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 Post subject: Re: Maine Island Trail
PostPosted: Fri Aug 11, 2017 3:37 pm 
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Joined: Tue Jun 19, 2007 6:14 pm
Posts: 3084
Location: South Florida
Reminiscing about Maine

We did a couple trips to Maine…wonderful trips. They were our first “cold water” paddling. Their purpose was to prepare us for kayaking in Alaska. The water temperature in Maine those summers was about 55 deg F. While that was cool for us, it really did not prepare us for Alaska where the water temperatures were more like 37-39 deg F. Never the less, we loved Maine. Here are a few pictures.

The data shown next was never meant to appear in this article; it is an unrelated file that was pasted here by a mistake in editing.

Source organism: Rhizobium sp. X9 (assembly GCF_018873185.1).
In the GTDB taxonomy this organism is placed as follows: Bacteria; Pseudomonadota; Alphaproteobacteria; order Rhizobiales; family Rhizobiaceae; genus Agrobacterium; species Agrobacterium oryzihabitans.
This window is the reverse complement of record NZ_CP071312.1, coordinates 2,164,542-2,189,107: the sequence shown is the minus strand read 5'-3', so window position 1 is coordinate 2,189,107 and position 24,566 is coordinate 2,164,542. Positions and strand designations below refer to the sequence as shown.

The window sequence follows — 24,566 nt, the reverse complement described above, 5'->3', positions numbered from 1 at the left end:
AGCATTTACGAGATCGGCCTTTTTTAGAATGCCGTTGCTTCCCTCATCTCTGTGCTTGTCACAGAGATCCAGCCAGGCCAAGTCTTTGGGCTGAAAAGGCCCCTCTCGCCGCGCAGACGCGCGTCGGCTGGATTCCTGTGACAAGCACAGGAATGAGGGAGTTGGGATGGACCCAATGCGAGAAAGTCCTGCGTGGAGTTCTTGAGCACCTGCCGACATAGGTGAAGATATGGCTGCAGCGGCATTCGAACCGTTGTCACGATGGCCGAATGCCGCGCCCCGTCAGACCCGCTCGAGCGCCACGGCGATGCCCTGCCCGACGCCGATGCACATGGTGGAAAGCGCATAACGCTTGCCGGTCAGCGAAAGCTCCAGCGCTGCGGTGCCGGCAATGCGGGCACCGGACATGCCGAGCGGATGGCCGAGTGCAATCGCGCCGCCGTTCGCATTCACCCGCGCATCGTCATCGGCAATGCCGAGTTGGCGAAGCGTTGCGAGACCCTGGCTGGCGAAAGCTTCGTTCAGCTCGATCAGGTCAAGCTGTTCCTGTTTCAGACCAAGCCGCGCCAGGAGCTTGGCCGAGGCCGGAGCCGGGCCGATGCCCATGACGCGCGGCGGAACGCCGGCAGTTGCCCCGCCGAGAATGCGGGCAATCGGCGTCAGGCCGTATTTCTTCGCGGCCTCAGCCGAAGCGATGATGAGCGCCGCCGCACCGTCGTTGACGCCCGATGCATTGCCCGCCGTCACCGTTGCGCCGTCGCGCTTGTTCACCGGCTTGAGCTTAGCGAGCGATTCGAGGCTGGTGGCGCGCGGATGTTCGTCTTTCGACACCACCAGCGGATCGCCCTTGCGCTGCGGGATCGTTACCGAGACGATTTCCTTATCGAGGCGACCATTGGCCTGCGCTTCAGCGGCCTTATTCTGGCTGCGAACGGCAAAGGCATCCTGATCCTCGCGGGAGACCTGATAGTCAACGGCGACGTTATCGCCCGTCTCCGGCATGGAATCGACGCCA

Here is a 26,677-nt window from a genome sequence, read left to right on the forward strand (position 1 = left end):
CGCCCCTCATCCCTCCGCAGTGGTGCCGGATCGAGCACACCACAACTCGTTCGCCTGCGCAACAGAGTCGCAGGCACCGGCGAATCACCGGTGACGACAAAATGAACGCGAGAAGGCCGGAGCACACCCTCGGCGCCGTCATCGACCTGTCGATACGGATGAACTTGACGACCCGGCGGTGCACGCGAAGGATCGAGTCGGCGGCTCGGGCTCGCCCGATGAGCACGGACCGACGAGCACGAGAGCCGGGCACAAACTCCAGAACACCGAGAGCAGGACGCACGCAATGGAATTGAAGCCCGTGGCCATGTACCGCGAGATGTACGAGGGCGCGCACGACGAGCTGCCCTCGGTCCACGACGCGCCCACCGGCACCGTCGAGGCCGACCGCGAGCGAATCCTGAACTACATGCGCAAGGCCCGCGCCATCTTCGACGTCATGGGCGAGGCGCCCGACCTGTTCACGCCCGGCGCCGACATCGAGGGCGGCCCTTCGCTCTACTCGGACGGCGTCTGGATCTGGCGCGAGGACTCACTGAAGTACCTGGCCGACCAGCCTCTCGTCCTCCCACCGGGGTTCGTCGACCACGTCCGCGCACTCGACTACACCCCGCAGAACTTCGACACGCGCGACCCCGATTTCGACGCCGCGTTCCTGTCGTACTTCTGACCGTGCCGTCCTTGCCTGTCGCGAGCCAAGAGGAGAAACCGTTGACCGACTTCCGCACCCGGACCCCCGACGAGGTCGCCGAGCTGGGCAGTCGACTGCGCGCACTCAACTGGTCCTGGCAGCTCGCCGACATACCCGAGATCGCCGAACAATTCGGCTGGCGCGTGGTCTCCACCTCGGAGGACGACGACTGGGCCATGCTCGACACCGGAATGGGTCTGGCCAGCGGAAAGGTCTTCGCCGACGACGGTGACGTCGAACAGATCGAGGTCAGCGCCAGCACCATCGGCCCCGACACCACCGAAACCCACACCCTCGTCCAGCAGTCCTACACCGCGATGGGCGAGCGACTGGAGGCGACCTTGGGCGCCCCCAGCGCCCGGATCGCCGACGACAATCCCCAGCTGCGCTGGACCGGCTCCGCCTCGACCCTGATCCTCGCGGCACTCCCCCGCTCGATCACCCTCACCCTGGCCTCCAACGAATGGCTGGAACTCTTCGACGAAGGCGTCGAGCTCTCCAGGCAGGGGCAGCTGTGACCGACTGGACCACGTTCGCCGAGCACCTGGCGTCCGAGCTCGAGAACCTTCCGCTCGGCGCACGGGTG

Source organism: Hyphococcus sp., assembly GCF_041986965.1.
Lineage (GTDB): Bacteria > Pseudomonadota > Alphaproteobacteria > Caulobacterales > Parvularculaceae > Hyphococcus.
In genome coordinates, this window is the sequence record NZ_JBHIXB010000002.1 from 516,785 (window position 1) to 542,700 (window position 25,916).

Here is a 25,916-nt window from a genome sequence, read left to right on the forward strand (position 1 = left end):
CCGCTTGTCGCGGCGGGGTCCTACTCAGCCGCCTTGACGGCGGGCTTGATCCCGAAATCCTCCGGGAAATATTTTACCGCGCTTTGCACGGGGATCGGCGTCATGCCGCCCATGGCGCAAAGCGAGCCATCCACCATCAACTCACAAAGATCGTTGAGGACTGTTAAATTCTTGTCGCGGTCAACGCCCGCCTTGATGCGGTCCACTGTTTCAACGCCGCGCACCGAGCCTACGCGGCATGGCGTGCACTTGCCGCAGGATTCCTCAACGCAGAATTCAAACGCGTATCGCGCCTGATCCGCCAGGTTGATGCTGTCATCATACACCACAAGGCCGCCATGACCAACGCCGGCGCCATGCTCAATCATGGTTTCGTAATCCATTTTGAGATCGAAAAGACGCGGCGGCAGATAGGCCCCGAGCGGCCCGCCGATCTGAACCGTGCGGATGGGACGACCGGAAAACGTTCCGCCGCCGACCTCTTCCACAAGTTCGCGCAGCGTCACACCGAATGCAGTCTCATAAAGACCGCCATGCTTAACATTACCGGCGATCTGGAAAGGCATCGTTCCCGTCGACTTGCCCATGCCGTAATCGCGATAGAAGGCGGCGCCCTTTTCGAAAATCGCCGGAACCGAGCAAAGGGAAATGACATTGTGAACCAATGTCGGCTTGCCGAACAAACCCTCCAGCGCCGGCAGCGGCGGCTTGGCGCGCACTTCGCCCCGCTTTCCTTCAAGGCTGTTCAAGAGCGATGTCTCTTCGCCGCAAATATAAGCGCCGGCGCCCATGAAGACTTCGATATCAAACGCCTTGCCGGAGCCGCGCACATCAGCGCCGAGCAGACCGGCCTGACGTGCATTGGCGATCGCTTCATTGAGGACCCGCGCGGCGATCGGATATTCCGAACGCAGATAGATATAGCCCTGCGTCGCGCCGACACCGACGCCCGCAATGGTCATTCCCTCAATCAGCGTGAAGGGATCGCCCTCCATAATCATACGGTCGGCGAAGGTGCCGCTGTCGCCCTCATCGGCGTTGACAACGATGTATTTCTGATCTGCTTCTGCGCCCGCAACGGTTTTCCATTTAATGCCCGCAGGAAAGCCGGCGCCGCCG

Out of Stonington

Image


Nancy doing a little cooking on the “beach.”

Image


We were always on the lookout for mollusks from the sea.

Image


Back at Stonington, I’m about to cook a lobster…

Image

Can you believe it, that was about 17 yrs ago!!!

Keith

PS @ Bob Smith--Bob, if you are reading this, do you recognize your tent in that last picture?

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2015 AI 2, 2014 Tandem

"Any intelligent fool can make things bigger and more complex ... It takes a touch of genius and a lot of courage to move in the opposite direction." A. Einstein


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 Post subject: Re: Maine Island Trail
PostPosted: Sat Aug 12, 2017 7:32 am 
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Joined: Wed Jan 25, 2012 5:30 am
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Location: Clearwater, Fl